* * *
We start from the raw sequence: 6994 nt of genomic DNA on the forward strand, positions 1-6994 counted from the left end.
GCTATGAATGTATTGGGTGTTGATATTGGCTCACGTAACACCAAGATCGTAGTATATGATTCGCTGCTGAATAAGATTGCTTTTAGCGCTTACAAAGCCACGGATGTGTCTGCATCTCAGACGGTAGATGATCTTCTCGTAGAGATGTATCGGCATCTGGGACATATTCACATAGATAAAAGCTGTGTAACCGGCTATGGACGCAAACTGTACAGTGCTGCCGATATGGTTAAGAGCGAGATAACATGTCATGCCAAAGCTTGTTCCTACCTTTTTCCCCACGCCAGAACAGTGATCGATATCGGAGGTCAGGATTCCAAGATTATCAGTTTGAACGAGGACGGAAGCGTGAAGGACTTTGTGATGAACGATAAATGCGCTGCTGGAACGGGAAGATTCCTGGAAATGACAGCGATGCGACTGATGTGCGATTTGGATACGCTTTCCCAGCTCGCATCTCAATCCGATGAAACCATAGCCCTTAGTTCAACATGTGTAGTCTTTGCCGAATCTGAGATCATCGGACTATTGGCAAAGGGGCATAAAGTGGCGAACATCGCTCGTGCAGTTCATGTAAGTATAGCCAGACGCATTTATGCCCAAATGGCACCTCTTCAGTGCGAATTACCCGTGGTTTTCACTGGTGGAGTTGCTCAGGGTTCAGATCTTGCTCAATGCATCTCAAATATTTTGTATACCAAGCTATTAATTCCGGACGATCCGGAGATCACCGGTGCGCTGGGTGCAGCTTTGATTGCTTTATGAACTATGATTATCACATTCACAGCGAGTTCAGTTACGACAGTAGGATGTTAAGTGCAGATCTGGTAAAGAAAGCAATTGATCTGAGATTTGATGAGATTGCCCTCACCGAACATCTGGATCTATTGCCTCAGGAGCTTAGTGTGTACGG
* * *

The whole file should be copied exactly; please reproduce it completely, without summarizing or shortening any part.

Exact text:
We start from the raw sequence: 6994 nt of genomic DNA on the forward strand, positions 1-6994 counted from the left end.
GCTATGAATGTATTGGGTGTTGATATTGGCTCACGTAACACCAAGATCGTAGTATATGATTCGCTGCTGAATAAGATTGCTTTTAGCGCTTACAAAGCCACGGATGTGTCTGCATCTCAGACGGTAGATGATCTTCTCGTAGAGATGTATCGGCATCTGGGACATATTCACATAGATAAAAGCTGTGTAACCGGCTATGGACGCAAACTGTACAGTGCTGCCGATATGGTTAAGAGCGAGATAACATGTCATGCCAAAGCTTGTTCCTACCTTTTTCCCCACGCCAGAACAGTGATCGATATCGGAGGTCAGGATTCCAAGATTATCAGTTTGAACGAGGACGGAAGCGTGAAGGACTTTGTGATGAACGATAAATGCGCTGCTGGAACGGGAAGATTCCTGGAAATGACAGCGATGCGACTGATGTGCGATTTGGATACGCTTTCCCAGCTCGCATCTCAATCCGATGAAACCATAGCCCTTAGTTCAACATGTGTAGTCTTTGCCGAATCTGAGATCATCGGACTATTGGCAAAGGGGCATAAAGTGGCGAACATCGCTCGTGCAGTTCATGTAAGTATAGCCAGACGCATTTATGCCCAAATGGCACCTCTTCAGTGCGAATTACCCGTGGTTTTCACTGGTGGAGTTGCTCAGGGTTCAGATCTTGCTCAATGCATCTCAAATATTTTGTATACCAAGCTATTAATTCCGGACGATCCGGAGATCACCGGTGCGCTGGGTGCAGCTTTGATTGCTTTATGAACTATGATTATCACATTCACAGCGAGTTCAGTTACGACAGTAGGATGTTAAGTGCAGATCTGGTAAAGAAAGCAATTGATCTGAGATTTGATGAGATTGCCCTCACCGAACATCTGGATCTATTGCCTCAGGAGCTTAGTGTGTACGG